Koch On Film
Death at a Funeral (-)
As I left the theater, a couple said to HS, Did you like the film? They thought it was very funny and said they enjoyed it. I interjected, It was really bad.
The movie centers around the funeral of a man attended by his family and friends. One son, Daniel (Matthew Macfadyen), is an unpublished author, and his older brother, Robert (Rupert Graves), is a successful writer from whom Daniel is estranged. Jane Asher plays their mother.
The foolish plot involves the misuse of drugs, substituting mescaline for valium, and very silly potty humor is introduced. The most innovative twist is the declaration by a dwarf, Peter (Peter Dinklage), that he has been the lover of the deceased parent. To the consternation of the sons, he tells of their relationship accompanied by photos, which he uses in an attempt to extort money from the family.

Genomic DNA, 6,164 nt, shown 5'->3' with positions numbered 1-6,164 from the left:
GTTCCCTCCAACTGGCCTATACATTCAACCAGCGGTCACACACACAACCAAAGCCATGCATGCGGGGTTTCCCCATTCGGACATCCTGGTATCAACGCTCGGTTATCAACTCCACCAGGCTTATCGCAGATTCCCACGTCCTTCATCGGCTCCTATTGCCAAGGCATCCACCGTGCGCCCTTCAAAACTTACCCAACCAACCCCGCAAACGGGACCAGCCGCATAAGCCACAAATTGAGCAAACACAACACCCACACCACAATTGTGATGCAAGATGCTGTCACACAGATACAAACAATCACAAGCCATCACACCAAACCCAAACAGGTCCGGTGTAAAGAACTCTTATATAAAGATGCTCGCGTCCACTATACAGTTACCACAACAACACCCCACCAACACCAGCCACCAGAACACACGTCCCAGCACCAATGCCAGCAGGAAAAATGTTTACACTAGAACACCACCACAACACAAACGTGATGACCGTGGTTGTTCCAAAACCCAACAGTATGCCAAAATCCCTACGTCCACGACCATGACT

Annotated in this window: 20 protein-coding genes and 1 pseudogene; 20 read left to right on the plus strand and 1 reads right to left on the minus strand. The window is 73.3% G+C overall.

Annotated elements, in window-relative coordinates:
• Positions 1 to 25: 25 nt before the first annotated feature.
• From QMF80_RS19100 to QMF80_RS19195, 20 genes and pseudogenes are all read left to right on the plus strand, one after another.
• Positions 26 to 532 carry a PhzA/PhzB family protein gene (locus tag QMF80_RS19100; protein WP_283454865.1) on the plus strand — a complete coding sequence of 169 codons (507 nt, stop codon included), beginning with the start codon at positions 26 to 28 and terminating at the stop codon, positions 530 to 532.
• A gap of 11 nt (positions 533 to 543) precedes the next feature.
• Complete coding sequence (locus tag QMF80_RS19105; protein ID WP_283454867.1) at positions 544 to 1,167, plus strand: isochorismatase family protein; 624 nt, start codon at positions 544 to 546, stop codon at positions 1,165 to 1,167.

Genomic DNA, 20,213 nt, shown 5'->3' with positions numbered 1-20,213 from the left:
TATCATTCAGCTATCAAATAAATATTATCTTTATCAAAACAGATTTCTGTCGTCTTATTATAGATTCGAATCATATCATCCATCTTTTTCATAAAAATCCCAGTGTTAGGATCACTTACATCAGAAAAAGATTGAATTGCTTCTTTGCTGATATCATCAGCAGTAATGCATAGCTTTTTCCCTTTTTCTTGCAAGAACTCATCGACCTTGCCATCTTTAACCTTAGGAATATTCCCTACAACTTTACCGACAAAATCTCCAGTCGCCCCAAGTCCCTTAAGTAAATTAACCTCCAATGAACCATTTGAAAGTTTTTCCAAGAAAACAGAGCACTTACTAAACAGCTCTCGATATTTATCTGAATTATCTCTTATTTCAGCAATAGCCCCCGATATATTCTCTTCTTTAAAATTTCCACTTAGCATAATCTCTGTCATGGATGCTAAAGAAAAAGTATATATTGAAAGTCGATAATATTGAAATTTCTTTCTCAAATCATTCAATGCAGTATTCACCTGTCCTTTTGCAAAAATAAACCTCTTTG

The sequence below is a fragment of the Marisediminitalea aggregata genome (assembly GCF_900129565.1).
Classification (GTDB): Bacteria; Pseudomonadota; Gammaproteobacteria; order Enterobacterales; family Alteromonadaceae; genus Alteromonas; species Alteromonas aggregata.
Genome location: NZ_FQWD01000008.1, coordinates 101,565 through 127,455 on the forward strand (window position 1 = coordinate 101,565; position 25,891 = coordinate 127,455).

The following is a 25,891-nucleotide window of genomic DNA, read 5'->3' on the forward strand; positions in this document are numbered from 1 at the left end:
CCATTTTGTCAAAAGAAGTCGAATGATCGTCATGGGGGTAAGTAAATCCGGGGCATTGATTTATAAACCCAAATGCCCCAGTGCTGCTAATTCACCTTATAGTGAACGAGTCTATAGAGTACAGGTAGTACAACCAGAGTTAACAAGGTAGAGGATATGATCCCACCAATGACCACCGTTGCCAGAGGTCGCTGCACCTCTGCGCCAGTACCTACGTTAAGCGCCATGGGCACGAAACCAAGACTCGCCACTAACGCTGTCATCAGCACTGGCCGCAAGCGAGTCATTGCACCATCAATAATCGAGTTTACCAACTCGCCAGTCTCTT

Yes, the picture provides a few slapstick laughs, but they werent enough for me to hold it in high regard. I would compare it to a very bad English television sitcom made into a movie. It had potential to amuse, but it ended up like a lead balloon never able to rise and float. Three or four laughs do not an evening of entertainment make.
HS said: You have to be an Anglophile with low standards to get much satisfaction from this drawing-room comedy transplanted to a funeral parlor. Even the title sounds like a rip-off of an earlier successful film, Three Weddings and a Funeral. If you enjoy watching Wasps flutter and hallucinate, [and] if you like S&M with a particularly ugly victim, you might like the movie.